Typically, operators use fryers to heat a large volume of oil to deep fry menu items like chicken or fries.


Pressure Fryers: An Overview

Kentucky Fried Chicken was among the first foodservice operators to use pressure fryers. In doing so, the chain worked with the foodservice equipment industry to develop a safe alternative to its modified stovetop pressure-cooker setup. Due to enhanced efficiency, these units became a staple in quick-service operations. Touted for their speed and flavor-enhancing abilities, pressure fryers are used for a variety of items, including chicken, battered fish, calamari, mozzarella sticks and vegetable tempura.

High-volume operations typically utilize pressure fryers since the steam and pressure produced provide quicker cooking. By cooking under pressure, the boiling temperature of meat juices is raised to 240 degrees F. This results in a juicier product that’s less greasy compared with other frying methods. Also, because there is no flavor transfer between foods, these units can be used to prepare a variety of items, like fish and fries, simultaneously.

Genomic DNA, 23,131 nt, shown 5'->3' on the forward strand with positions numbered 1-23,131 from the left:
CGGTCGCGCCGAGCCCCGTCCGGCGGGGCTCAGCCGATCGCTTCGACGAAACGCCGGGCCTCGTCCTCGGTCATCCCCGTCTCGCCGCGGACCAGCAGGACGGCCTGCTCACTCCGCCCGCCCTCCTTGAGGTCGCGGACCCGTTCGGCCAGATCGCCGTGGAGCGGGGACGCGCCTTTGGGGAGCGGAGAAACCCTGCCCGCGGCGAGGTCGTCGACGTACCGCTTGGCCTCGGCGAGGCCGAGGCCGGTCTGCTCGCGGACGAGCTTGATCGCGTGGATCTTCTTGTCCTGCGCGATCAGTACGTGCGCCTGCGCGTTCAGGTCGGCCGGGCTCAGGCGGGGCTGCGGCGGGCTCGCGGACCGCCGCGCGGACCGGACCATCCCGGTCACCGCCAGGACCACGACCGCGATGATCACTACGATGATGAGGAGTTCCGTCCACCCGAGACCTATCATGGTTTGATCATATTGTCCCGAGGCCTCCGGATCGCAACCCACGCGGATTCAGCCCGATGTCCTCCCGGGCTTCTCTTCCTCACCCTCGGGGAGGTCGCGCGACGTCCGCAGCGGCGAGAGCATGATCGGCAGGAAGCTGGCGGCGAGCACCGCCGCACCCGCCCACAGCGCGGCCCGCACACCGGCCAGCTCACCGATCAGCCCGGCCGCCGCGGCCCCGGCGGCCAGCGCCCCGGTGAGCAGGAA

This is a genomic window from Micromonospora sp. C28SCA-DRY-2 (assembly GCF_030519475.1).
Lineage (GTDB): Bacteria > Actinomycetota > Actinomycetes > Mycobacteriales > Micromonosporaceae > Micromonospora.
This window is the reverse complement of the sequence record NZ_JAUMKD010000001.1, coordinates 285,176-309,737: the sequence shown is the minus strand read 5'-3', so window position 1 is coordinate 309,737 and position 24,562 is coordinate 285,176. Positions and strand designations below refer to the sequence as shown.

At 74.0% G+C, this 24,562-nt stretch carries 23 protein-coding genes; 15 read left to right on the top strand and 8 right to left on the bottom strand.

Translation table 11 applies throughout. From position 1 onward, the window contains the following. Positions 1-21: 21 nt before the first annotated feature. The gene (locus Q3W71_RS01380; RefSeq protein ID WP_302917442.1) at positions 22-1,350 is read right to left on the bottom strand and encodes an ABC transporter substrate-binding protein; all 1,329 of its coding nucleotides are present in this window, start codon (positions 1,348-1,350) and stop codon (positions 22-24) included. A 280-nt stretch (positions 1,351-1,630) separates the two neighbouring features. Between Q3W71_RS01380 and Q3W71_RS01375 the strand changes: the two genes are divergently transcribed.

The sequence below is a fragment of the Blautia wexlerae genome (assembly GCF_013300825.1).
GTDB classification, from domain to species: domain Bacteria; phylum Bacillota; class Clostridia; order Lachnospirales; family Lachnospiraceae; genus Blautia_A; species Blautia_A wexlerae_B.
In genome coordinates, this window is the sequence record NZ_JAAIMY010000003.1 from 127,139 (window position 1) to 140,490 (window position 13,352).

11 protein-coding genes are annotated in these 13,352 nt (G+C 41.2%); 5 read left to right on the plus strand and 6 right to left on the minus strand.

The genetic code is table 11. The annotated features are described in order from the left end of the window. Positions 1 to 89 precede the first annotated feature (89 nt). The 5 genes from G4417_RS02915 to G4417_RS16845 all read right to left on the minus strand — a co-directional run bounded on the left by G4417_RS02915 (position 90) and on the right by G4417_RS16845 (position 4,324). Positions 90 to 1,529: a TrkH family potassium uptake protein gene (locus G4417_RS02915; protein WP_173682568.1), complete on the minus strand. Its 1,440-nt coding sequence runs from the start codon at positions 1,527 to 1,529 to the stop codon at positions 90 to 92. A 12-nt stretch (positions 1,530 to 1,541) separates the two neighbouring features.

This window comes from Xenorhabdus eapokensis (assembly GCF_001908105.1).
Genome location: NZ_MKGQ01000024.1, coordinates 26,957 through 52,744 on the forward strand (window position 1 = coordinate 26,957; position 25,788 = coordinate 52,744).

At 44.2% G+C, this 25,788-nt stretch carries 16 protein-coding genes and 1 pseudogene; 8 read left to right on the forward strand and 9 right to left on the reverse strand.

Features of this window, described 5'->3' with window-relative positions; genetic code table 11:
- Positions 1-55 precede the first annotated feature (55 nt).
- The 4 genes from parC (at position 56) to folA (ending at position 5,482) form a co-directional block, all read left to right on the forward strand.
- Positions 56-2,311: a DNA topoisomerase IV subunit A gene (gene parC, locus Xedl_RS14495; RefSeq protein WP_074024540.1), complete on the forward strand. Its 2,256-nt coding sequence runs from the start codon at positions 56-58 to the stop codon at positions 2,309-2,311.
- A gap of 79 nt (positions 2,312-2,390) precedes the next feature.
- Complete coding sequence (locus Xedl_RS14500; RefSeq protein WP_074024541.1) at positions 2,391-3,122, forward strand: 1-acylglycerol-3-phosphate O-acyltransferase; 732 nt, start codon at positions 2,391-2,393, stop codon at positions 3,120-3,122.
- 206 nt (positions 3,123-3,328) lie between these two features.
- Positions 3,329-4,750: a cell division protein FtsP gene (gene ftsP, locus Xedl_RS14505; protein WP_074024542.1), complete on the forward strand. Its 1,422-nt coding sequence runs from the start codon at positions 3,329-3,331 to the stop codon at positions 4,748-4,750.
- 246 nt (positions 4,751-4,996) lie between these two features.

Like traditional open-pot fryers, pressure models use hot oil for cooking. Lids on the fry pot are sealed, creating a closed environment that not only retains moisture and flavor but also keeps out excess cooking oil.

With higher temperature and pressure, heat penetrates food for more consistent results.

Unlike traditional fryers, pressure fryers are not eligible for Energy Star certification.

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